9 . The Waiting Begins 

Author

  • Mulle Musau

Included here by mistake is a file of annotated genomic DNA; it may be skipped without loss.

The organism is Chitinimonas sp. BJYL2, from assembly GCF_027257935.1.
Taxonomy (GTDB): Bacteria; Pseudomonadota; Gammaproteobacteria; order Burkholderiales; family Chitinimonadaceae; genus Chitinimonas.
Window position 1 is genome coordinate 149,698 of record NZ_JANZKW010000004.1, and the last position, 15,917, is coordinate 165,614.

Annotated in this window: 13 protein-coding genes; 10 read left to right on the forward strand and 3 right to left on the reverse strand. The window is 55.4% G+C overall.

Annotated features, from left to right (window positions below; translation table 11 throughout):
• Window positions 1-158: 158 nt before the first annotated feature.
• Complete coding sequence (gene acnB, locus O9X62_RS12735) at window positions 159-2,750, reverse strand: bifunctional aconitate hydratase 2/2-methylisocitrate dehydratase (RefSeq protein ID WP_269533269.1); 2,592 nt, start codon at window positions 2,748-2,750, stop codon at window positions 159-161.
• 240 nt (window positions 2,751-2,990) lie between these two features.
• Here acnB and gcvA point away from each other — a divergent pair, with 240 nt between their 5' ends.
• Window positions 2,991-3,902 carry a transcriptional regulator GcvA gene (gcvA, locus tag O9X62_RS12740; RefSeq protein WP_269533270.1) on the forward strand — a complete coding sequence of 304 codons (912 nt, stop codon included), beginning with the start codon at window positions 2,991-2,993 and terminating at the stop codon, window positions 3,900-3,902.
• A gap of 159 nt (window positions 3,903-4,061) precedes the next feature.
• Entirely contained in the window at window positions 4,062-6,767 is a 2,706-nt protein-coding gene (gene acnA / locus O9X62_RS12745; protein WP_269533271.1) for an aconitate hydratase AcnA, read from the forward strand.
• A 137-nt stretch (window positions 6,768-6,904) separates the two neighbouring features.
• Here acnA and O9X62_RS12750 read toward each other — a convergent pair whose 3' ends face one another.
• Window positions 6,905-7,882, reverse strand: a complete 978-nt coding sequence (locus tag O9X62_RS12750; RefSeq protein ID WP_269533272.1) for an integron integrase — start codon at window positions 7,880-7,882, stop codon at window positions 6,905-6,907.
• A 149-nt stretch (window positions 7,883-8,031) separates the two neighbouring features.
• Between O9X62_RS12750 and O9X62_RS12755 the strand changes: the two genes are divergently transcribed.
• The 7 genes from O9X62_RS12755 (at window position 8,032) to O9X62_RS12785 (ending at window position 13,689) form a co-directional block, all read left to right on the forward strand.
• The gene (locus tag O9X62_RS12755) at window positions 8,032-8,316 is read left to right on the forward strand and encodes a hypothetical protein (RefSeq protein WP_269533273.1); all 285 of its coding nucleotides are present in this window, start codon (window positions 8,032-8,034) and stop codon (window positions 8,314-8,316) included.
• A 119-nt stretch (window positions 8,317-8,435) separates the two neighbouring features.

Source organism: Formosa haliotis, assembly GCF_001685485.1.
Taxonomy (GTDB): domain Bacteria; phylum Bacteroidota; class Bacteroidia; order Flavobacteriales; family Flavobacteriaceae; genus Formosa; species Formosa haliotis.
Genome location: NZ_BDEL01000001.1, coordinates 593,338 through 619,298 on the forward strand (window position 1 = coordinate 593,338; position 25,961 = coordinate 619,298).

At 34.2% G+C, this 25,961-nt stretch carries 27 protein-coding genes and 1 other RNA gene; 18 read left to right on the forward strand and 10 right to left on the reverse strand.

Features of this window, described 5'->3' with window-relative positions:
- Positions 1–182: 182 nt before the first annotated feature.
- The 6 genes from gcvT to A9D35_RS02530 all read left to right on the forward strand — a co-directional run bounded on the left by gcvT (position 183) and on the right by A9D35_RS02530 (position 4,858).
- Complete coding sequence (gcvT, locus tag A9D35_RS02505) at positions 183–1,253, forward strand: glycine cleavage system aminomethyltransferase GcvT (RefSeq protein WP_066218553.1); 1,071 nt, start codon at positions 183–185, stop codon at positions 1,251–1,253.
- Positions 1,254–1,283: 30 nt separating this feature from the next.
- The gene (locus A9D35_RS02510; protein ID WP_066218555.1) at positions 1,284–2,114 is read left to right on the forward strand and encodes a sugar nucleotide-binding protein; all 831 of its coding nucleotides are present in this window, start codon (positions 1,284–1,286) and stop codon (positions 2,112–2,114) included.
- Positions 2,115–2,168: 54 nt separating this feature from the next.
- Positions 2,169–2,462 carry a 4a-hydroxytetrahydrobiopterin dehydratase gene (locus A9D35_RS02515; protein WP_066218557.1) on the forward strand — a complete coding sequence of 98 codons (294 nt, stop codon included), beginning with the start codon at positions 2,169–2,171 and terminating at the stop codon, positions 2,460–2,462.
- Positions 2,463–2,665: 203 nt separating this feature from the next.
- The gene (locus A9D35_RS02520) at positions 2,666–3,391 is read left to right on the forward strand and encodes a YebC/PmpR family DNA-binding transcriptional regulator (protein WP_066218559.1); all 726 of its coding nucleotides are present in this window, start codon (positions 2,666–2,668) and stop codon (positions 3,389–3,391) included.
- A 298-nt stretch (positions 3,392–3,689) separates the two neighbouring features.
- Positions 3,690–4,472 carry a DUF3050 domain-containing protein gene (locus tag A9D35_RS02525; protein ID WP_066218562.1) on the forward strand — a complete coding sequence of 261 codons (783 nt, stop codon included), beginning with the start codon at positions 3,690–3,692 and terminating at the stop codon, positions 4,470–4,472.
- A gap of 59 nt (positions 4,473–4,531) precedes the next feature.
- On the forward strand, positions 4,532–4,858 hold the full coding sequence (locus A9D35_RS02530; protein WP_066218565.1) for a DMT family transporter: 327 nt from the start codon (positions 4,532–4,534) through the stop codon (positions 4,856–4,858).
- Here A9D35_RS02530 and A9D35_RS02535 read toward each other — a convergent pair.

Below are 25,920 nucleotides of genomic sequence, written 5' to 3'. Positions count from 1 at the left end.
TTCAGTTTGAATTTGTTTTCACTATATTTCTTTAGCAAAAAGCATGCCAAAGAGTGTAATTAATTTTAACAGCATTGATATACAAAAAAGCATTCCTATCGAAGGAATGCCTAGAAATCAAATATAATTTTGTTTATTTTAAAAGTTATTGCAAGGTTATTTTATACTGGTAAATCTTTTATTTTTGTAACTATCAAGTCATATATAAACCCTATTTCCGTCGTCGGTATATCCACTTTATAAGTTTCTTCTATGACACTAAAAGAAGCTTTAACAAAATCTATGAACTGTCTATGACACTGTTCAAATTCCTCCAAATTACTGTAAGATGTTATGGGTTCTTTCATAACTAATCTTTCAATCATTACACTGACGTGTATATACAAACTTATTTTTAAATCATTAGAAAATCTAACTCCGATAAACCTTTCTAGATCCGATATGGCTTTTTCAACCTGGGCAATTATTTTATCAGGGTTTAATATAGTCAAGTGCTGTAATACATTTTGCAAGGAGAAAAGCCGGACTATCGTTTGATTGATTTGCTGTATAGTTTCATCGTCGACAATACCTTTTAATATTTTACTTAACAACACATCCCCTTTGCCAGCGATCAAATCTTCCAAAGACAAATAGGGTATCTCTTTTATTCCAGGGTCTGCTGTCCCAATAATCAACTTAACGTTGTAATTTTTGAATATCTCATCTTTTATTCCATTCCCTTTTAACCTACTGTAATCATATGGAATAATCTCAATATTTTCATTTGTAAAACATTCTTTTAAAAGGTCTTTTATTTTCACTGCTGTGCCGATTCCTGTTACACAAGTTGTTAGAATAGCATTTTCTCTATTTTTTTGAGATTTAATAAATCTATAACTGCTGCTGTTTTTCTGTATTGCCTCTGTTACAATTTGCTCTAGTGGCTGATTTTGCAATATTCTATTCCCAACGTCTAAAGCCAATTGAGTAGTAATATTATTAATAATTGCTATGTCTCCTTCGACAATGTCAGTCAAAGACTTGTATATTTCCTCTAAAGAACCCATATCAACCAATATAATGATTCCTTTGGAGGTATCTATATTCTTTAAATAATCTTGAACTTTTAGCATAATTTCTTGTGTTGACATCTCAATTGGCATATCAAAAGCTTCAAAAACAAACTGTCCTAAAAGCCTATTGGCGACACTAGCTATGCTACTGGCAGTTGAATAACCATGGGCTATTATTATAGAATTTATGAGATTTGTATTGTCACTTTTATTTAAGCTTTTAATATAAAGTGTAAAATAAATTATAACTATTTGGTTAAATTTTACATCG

Mulle Musau is the National Coordinator for Kenya’s Elections Observation Group (ELOG), of which he has been part of since 2010. Under ELOG, Mulle was part of the election observation missions which oversaw the 2010 constitutional referendum, as well as the 2013, 2017 and 2022 general elections. Regionally, Mulle was a founding member and current Regional Coordinator (since 2016) of the East and Horn of Africa election Observers Network (EHORN), covering Sudan, South Sudan, Uganda, Tanzania, Ethiopia and Kenya, with Eritrea holding an observer status. In 2016 through 2017, Mulle served as Chairperson of the Transparency Committee in the Board of the Global Network of Domestic Election Monitors (GNDEM), a global network of observation platforms with a membership of over 200 organizations. During this time, Mulle consulted with the International Peace and Support Centre (IPSC), the Carter Centre, the National Democratic Institute (NDI), the International Republican Institute (IRI), the Electoral Institute for Sustainable Democracy in Africa (EISDA), Konrad Adeneur Stiftung (KAS), among others. Mulle’s other election-related work includes external evaluation of the Zimbabwe Election Support Network’s 2018 election program; leading research for the doctoral project An Assessment of the Legal and Institutional Frameworks of Elections in East Africa: A Comparative Study of Kenya, Tanzania and Uganda in 2016; and production of policy papers for the International Institute for Democracy and Electoral Assistance (Gaps in the Campaign Financing laws in Kenya). Currently, Mulle co-convenes a continental elections observation think tank, the African Election Observation Network (AfEONet), hosting leading experts on elections.